Friday Box Office Analysis

by Tim Briody

May 18, 2013

I do not like these guys' chances.

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Star Trek Into Darkness

After a well-received and popular reboot, the second Star Trek film from J.J. Abrams, Star Trek Into Darkness, arrived in theaters on Thursday and started with $13.5 million. This was a curiously low number, but not one that really was any cause for alarm as the move was recent and may not have been well advertised.

The Friday number is here and suddenly, there is now a good deal to worry about. Star Trek Into Darkness earned $22 million. The 2009 reboot started off with $30.9 million, so this…this is a problem.

It's also a problem with no immediate explanation. One of our firm beliefs here is that the quality of the previous film buys the opening weekend of the sequel. Give them something good and it will gain an audience over time, which translates into a higher opening. Star Trek, of course, was a fantastic film, lauded by critics (95% at Rotten Tomatoes!) and even considered by long time Star Trek fans as the best film in the series; as David Mumpower pointed out yesterday, it's got the highest IMDb rating among the franchise.


And despite that previous paragraph, whose conclusions all indicated that Star Trek was ready to crack $100 million this weekend, that…was not the case here. As non-Friday openings are a pet peeve of mine, the Thursday release makes this opening look even worse than it actually is, as if you add in the Thursday figure to Friday, you get $35.5 million. If that had been the Friday figure, we'd be talking about a disappointing jump, not a disastrous drop from the relaunch. So, cut that out, studios. Please.

While we have long stated there is never a finite amount of box office dollars available over any given weekend, perhaps Into Darkness came too soon after Iron Man 3 and positioning itself before Memorial Day weekend and the two additional high profile sequels coming next week was too much in a short time period (even though Star Trek did just fine on this weekend four years ago.) It's a specious explanation, but there is just no immediately obvious explanation for the soft start for Into Darkness.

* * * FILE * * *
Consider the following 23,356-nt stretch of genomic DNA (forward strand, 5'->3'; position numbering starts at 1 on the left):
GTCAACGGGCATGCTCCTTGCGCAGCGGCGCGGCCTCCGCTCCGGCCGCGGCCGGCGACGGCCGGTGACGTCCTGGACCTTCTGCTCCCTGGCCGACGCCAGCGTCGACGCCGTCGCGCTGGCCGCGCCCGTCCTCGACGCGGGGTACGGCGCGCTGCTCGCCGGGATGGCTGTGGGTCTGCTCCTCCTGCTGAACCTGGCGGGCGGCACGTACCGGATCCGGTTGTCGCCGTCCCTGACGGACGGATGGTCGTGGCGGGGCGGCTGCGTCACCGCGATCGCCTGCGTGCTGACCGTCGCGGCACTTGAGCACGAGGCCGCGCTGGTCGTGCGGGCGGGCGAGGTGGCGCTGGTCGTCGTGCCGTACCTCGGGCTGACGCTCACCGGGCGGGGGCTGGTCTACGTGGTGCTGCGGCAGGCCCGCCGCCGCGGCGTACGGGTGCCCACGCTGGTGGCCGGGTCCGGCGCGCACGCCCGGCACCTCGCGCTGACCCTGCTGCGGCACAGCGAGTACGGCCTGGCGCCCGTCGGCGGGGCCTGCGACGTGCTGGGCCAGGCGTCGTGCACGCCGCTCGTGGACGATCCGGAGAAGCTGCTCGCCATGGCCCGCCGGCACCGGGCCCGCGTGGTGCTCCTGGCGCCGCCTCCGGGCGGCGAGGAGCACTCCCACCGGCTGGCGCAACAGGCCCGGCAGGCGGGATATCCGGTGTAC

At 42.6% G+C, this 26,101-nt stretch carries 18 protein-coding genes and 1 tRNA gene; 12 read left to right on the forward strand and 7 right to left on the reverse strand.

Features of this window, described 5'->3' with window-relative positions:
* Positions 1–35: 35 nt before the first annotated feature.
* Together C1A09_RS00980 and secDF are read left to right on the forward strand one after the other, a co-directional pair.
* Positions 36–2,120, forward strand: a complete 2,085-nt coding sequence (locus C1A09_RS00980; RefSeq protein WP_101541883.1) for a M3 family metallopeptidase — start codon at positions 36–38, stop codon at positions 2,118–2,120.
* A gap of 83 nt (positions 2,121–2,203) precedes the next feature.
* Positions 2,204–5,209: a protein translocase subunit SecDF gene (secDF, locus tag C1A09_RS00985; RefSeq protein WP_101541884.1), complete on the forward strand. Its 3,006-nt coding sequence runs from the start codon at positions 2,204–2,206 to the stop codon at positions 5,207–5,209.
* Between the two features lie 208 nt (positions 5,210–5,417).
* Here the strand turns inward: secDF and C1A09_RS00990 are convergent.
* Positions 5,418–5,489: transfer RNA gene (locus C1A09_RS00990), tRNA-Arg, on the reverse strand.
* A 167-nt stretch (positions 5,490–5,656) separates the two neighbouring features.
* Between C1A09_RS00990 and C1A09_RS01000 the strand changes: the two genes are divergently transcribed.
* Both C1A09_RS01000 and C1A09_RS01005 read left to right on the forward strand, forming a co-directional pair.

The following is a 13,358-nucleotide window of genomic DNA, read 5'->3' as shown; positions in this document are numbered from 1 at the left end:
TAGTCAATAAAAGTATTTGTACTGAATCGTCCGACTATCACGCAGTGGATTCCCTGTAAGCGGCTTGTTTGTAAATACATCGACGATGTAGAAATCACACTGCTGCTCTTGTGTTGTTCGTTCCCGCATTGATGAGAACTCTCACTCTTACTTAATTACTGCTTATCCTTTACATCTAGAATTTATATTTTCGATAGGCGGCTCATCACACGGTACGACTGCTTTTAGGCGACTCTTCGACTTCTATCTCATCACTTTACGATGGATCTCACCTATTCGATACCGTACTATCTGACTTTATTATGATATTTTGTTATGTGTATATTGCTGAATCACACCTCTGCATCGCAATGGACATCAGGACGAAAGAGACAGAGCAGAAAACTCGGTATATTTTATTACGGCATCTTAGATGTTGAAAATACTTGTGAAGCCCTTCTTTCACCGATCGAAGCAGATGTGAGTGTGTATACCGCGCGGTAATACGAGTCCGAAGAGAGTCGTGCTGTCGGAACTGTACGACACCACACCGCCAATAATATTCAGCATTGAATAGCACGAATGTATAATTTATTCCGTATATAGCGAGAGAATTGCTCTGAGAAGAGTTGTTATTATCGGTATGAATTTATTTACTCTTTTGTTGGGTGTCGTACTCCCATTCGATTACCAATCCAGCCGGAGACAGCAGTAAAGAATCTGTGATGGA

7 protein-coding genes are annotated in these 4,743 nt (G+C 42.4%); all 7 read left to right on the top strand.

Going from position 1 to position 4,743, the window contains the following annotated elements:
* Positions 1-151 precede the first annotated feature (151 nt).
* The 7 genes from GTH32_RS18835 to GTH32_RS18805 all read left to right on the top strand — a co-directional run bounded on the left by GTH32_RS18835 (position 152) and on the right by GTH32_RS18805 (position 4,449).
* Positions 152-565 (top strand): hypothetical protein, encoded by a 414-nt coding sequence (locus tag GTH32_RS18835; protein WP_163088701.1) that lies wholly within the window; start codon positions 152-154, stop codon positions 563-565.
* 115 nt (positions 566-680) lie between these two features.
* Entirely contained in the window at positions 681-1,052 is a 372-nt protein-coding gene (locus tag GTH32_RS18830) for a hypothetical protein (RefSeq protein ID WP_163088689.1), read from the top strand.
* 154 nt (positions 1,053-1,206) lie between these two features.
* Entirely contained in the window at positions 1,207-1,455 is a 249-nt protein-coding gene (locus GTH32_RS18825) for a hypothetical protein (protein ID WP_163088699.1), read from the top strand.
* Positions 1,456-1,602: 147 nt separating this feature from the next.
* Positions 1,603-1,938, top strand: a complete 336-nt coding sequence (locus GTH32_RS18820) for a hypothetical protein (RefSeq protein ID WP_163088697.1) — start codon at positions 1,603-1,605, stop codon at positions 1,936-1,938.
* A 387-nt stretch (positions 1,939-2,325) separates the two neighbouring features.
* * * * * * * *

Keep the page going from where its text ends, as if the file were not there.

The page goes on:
The 2009 reboot had a 2.56 multiplier. If Into Darkness duplicates that feat, we have an epic disaster on our hands. Given that the Thursday opening appeared to have some effect on Friday's take, I expect it to post a considerably better multiplier than Star Trek did. Even an extremely generous 3.0 multiplier, which is not a sure thing, is a $66 million weekend and $79.5 million in four days. That's right, it would take a multiplier that's likely on the high end of reasonability for the first four days of Into Darkness box office to match what Star Trek earned in three days.

We are not burying Star Trek Into Darkness just yet. Perhaps it will hold its own over Memorial Day weekend, although it will still have to deal with The Hangover Part 3 and Fast and Furious 6. We'll reserve judgement on that for next weekend. In this era where it simply makes sense for an A-list sequel to open higher than the previous entry, where two weeks ago Iron Man 3 improved nearly $50 million from Iron Man 2, we have the first high profile tentpole to fall flat.

The Great Gatsby

Last weekend's surprise $50 million opener, The Great Gatsby falls a fairly predictable 60.3% to $7.7 million. It's still well on its way to the $100 million mark, and will fall just short by the end of the weekend but will cross it on Monday or Tuesday. Look for a second weekend of $22.7 million.



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